Reserve Bank of India (RBI) Governor Raghuram Rajan seems to have made springing pleasant surprises a habit. In yet another break from tradition, RBI on Monday released the current account deficit (CAD) figures for the July-September quarter a month ahead of the usual December-end schedule.
The data showed a huge drop in the CAD numbers, which would provide further relief to the rupee, as markets prepare to face tapering of the US Federal Reserve’s asset purchase plan. CAD for the quarter ended September narrowed sharply to $ 5.2 billion, or 1.2 per cent of gross domestic product (GDP), from $21 billion (5 per cent of GDP) in the year-ago period, mainly due to curbs on imports of non-essential items like gold and a pick-up in exports. This, according to Bloomberg data, is also the lowest deficit figure since 2010.
RBI said CAD had come down in the quarter primarily on account of a decline in trade deficit — merchandise exports picked up and imports, particularly of gold, moderated. Trade deficit contracted to $33.3 billion in the quarter from $47.8 billion a year ago.
On a sequential basis, too, the deficit was much lower than the 4.9 per cent of GDP in the first quarter of the financial year. The central bank expects CAD for full 2013-14 to be about $56 billion (less than 3 per cent of GDP), compared with $88 billion (4.8 per cent of GDP) in the previous financial year.
The quarter saw a significant fall in trade deficit, as imports fell sharply, while exports picked up. Compared with the second quarter of 2012-13, merchandise exports were up 12 per cent to $81.2 billion, while imports declined 4.8 per cent to $114.5 billion. Gold imports in the quarter dropped to $3.9 billion from $16.4 billion in the first quarter and $11.1 billion in the corresponding year-ago period, showed balance of payments data, released by RBI on Monday.
Improvement in service exports helped increase net invisibles, further aiding a fall in current account deficit.
CRISIL Principal Economist D K Joshi said the sharp drop in CAD was expected due to a decline in gold imports, following stringent restrictions. “While there could be increase in deficit later, it will remain around the central bank’s estimates for 2013-14,” he said.
The deficit numbers will definitely improve sentiment in the foreign exchange market, despite RBI shutting its special dollar window for oil marketing companies. In addition, the $34 billion mobilised by the swap windows for FCNR(B) funds, according to latest RBI data, and banks’ overseas borrowings would further improve sentiment.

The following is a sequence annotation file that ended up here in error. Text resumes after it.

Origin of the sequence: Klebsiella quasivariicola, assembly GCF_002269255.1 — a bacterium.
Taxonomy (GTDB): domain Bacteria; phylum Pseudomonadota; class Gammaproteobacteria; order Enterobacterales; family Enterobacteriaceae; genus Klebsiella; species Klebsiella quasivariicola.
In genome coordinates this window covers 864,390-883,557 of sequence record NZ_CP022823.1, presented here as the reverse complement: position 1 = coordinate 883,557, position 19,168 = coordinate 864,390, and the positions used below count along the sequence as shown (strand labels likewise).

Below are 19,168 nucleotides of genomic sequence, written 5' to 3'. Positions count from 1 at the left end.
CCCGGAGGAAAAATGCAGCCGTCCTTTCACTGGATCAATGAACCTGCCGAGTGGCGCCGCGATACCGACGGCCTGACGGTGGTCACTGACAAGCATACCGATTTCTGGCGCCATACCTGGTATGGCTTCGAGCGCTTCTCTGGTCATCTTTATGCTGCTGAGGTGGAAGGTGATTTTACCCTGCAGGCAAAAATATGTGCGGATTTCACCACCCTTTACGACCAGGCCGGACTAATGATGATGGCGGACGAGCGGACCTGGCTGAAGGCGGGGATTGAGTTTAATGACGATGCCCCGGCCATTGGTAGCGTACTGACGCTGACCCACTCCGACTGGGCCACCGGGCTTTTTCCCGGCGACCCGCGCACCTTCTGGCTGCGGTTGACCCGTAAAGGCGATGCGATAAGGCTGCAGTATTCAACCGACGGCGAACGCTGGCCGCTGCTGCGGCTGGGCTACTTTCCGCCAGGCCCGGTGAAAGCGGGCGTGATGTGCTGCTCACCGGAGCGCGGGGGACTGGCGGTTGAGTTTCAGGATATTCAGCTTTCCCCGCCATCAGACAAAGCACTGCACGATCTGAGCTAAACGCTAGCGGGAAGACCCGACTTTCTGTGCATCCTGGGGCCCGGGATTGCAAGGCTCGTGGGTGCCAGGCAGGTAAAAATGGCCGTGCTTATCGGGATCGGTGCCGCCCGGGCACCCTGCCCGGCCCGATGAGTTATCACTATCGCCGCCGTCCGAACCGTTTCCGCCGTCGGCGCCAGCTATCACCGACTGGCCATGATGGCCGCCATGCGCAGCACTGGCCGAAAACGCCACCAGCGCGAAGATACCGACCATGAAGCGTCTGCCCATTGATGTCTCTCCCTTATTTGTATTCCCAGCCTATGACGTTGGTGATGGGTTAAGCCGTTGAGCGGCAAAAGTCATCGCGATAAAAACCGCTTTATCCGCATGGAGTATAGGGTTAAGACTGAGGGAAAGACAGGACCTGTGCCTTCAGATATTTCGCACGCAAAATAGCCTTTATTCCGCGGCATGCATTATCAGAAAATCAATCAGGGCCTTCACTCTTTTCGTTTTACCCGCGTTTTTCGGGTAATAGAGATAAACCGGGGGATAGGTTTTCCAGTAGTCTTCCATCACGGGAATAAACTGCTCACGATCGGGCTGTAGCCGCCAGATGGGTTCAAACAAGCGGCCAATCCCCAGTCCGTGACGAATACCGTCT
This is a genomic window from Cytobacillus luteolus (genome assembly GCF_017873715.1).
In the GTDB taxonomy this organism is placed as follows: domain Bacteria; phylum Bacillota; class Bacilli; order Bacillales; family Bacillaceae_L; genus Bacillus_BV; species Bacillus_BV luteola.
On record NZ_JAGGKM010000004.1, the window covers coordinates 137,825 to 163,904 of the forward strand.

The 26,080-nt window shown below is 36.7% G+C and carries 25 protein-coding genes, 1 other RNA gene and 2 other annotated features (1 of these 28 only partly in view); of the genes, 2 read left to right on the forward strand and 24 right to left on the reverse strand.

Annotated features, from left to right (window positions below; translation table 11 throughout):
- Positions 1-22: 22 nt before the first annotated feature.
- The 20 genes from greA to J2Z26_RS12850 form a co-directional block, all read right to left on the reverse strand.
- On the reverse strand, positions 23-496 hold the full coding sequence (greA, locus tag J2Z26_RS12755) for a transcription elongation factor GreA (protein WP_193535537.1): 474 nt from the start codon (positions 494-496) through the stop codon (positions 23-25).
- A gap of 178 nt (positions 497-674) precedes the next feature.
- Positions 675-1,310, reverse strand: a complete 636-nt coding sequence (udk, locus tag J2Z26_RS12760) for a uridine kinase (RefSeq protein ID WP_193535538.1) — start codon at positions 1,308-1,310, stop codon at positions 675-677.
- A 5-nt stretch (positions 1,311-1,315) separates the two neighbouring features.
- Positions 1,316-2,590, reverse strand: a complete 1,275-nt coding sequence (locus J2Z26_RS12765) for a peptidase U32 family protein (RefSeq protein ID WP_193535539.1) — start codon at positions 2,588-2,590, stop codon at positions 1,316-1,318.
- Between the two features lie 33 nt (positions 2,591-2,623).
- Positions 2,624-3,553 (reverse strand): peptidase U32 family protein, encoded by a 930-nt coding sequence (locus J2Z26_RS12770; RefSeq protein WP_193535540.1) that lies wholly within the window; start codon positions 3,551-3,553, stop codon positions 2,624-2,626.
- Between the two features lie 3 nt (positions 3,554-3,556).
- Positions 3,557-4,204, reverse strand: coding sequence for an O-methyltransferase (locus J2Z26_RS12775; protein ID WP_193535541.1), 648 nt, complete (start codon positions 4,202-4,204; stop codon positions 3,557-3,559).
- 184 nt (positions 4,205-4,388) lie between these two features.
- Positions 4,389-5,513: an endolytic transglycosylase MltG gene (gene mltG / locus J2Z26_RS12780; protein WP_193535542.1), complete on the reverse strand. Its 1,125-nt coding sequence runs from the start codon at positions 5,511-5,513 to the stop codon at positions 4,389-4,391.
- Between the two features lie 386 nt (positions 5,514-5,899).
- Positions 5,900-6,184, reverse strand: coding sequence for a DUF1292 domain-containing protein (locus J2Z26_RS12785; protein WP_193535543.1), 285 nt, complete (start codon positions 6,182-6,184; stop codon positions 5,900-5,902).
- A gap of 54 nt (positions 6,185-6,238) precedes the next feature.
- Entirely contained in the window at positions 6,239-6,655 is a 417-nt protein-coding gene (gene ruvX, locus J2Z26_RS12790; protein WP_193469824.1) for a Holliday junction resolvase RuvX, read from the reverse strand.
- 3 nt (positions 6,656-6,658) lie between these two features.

“We need to see how CAD shapes up in the next two quarters. A reduction in CAD was expected but the quantum of fall has been higher than market expectations. From an overall perspective, it seems the CAD numbers of 2.5-3 per cent of GDP for the entire financial year will be achieved. RBI has been able to attract $34 billion and that really changes the whole picture,” said Ramanathan K, executive director & chief investment officer, ING Mutual Fund.
The rupee, after weakening by about 27 per cent against the dollar during the April-August period, has rebounded in the month since then. The currency has appreciated 9.5 per cent since it hit an all-time low of 68.83 per dollar on August 28.
On the services trade front, the net invisibles during July-September 2013-14 improved, essentially reflecting a rise in net services exports. On a year-on-year basis, net services grew 12.5 per cent in the quarter to $18.4 billion, mainly on account of ‘computer services’. Net outflow due to prime income (profit, dividend and interest) was higher, at $6.3 billion, in the quarter, as against $5.6 billion in the same period of 2012-13. The outflows in the first quarter of this financial year had stood at about $4.8 billion. Gross transfer receipts rose 2.6 per cent to $17.3 billion, from $16.9 billion in the September quarter of 2012-13.